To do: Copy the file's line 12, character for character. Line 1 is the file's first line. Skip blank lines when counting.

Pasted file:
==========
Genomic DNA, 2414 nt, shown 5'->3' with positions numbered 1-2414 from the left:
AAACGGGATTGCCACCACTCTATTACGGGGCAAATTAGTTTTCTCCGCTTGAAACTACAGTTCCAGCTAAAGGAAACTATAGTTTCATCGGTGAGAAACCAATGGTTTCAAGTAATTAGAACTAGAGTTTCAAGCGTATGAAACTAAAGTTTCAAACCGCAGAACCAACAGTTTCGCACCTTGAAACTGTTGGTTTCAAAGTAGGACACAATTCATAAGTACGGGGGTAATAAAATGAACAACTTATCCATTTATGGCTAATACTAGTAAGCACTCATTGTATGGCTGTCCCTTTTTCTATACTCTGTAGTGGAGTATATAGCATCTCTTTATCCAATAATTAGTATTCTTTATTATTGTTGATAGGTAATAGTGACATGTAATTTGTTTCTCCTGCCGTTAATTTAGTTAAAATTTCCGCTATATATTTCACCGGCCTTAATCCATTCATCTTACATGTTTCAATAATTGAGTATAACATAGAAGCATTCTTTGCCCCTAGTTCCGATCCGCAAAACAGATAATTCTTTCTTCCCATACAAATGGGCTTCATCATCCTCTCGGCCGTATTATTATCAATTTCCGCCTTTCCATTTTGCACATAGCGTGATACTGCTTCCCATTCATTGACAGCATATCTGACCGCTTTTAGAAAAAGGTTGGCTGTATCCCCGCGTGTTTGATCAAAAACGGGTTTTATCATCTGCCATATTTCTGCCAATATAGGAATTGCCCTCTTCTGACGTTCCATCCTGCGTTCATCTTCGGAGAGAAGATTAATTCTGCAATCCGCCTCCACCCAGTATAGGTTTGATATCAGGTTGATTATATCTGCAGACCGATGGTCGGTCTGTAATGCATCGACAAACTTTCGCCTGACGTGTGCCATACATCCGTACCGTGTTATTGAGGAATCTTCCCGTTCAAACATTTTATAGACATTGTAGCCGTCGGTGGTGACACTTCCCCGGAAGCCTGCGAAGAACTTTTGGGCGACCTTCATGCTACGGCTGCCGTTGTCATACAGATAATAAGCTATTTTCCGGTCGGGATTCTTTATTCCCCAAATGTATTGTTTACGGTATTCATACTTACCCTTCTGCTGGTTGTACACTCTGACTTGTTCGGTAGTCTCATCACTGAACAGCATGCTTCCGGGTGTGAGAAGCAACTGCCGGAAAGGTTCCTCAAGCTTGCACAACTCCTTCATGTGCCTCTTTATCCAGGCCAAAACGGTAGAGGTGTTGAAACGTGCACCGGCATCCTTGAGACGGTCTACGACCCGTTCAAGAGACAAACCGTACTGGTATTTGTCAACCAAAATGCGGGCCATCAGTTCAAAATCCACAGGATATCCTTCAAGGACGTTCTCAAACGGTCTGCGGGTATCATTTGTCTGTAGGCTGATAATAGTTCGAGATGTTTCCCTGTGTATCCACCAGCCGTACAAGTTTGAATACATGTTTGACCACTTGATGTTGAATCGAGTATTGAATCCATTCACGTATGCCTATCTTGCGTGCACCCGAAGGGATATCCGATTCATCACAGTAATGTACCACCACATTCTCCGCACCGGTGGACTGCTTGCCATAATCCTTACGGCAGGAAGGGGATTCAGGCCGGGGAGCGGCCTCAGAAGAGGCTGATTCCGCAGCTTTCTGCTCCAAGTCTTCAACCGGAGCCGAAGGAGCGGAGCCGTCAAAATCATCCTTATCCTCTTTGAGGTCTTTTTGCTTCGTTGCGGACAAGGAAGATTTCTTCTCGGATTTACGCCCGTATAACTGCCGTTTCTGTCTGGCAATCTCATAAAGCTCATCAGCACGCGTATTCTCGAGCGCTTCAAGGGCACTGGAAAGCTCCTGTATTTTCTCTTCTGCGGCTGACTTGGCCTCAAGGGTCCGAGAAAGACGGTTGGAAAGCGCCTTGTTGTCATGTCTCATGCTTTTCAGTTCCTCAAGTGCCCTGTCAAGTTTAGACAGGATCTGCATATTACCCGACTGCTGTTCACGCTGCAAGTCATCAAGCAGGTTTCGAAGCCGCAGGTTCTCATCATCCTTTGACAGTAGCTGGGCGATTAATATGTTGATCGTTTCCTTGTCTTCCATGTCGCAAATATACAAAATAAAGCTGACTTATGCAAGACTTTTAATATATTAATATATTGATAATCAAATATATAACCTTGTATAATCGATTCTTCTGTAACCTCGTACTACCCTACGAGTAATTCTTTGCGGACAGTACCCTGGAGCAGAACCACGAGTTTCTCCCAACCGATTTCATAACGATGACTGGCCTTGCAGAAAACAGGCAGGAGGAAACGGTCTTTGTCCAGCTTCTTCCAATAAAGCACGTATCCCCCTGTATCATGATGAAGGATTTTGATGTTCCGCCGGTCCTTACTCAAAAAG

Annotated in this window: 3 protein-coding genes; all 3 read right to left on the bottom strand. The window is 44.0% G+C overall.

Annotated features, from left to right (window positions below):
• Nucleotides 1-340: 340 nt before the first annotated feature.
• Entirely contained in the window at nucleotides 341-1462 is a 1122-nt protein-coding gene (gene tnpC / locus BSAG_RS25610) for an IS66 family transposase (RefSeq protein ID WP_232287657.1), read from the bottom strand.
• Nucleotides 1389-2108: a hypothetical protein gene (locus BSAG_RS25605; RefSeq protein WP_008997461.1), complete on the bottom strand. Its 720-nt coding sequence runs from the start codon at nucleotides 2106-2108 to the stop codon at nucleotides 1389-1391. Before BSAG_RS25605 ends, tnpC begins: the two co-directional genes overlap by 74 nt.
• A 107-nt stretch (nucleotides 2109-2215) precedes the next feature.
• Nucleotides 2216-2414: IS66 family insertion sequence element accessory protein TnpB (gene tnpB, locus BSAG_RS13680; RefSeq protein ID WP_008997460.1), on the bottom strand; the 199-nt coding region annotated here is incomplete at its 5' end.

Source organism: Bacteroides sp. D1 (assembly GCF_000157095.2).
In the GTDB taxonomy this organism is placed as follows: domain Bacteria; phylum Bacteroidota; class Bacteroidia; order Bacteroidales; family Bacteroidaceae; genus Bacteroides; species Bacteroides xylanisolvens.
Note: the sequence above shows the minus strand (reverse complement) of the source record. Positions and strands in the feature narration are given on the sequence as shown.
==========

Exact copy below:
Note: the sequence above shows the minus strand (reverse complement) of the source record. Positions and strands in the feature narration are given on the sequence as shown.